The Assemblymembers referred repeatedly to the fact that the Bloomberg administration, which is on its way out, has been aggressively handing out construction contracts. They encouraged both CEOs to hold off on the further sale of library buildings until a new administration is in place; and both CEOs explained that the current climate of permissiveness suited their needs, which was why they were both hurrying to move their plans forward. In fact, the sell-off has already begun: Marx confirmed yesterday that five floors of SIBL had already been sold for $60.8 million, quite a bit less than the $100 million the NYPL spent acquiring and renovating the building in 1996. (For background on the construction and sale of that library, see the Noticing New York website.) The ghost of Donnell still walks among us.

Oh, and let me throw in some book math. Yesterday Marx estimated the collection of the Research Library as containing 8.2 million volumes (half of which are currently housed in off-site storage in Princeton, New Jersey). The Mid-Manhattan Library and SIBL together have another million, Marx said, and the new stacks that are tentatively planned to be built under Bryant Park (possibly pending a structural review?) will hold 3.2 million. This means that the number of books on site at the research library will drop by roughly half under the CLP, assuming it really is possible to house that many books in the new under-the-park stacks. So if you're doing research at the Research Divison of the library, many of the books you request will involve a waiting period of probably three days (since that's the length of time I've generally had to wait to receive books from the library's off-site storage). Marx keeps saying off-site books will arrive in 24 hours, but given past performance, I wouldn't be so quick to believe that claim.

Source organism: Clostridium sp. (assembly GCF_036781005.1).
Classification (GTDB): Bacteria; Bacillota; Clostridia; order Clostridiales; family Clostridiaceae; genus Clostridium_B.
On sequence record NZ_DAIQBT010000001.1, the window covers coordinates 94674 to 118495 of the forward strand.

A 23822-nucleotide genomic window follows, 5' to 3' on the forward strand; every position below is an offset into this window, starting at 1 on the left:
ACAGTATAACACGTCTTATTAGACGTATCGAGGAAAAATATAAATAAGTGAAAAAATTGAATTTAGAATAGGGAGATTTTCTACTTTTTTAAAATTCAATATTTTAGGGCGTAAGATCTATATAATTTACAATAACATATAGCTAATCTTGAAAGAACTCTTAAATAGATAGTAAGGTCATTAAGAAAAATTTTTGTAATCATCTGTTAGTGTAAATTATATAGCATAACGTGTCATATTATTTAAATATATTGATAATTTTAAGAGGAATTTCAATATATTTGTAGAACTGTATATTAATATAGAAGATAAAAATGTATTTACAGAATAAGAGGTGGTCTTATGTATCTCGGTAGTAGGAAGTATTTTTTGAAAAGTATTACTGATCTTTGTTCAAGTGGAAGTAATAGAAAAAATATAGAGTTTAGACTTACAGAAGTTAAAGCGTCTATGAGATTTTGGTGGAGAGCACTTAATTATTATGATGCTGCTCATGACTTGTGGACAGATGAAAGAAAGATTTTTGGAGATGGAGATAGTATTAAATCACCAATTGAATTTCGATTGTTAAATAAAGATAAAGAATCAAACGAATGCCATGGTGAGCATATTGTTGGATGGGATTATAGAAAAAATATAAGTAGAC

As the hearing progressed, it soon became clear that our libraries have strong advocates both in the State Senate and on the City Council. Senator Velmanette Montgomery has been an outspoken supporter of beleaguered Brooklyn libraries ("The sell to save mentality is something we should get away from"), as are Councilmembers Letitia James ("Selling off libraries diminishes democracy") and Stephen Levin ("Public land is not there to be sold off for profit - that is not its purpose.") I hope their advocacy will be successful.